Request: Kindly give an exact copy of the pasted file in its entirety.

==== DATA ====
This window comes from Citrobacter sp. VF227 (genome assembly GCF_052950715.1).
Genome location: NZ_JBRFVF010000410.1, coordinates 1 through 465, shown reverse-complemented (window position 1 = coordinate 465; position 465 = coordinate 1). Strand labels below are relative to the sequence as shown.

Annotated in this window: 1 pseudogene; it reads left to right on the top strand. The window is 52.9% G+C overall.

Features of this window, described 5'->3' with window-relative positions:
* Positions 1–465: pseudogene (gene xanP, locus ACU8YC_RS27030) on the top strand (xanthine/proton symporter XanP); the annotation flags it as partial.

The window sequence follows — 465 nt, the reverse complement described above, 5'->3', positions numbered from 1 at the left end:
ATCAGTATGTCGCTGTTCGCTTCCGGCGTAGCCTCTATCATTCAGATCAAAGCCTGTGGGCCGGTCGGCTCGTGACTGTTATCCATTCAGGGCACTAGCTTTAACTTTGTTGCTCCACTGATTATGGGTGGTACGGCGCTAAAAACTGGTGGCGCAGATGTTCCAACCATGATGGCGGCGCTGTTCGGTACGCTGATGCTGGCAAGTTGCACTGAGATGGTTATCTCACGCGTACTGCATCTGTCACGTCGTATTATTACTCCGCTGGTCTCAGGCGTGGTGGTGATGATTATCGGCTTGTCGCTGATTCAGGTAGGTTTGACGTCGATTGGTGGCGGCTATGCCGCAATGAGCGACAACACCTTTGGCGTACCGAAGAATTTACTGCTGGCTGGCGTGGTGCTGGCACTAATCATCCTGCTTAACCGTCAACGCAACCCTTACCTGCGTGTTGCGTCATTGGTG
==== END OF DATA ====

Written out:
This window comes from Citrobacter sp. VF227 (genome assembly GCF_052950715.1).
Genome location: NZ_JBRFVF010000410.1, coordinates 1 through 465, shown reverse-complemented (window position 1 = coordinate 465; position 465 = coordinate 1). Strand labels below are relative to the sequence as shown.

Annotated in this window: 1 pseudogene; it reads left to right on the top strand. The window is 52.9% G+C overall.

Features of this window, described 5'->3' with window-relative positions:
* Positions 1–465: pseudogene (gene xanP, locus ACU8YC_RS27030) on the top strand (xanthine/proton symporter XanP); the annotation flags it as partial.

The window sequence follows — 465 nt, the reverse complement described above, 5'->3', positions numbered from 1 at the left end:
ATCAGTATGTCGCTGTTCGCTTCCGGCGTAGCCTCTATCATTCAGATCAAAGCCTGTGGGCCGGTCGGCTCGTGACTGTTATCCATTCAGGGCACTAGCTTTAACTTTGTTGCTCCACTGATTATGGGTGGTACGGCGCTAAAAACTGGTGGCGCAGATGTTCCAACCATGATGGCGGCGCTGTTCGGTACGCTGATGCTGGCAAGTTGCACTGAGATGGTTATCTCACGCGTACTGCATCTGTCACGTCGTATTATTACTCCGCTGGTCTCAGGCGTGGTGGTGATGATTATCGGCTTGTCGCTGATTCAGGTAGGTTTGACGTCGATTGGTGGCGGCTATGCCGCAATGAGCGACAACACCTTTGGCGTACCGAAGAATTTACTGCTGGCTGGCGTGGTGCTGGCACTAATCATCCTGCTTAACCGTCAACGCAACCCTTACCTGCGTGTTGCGTCATTGGTG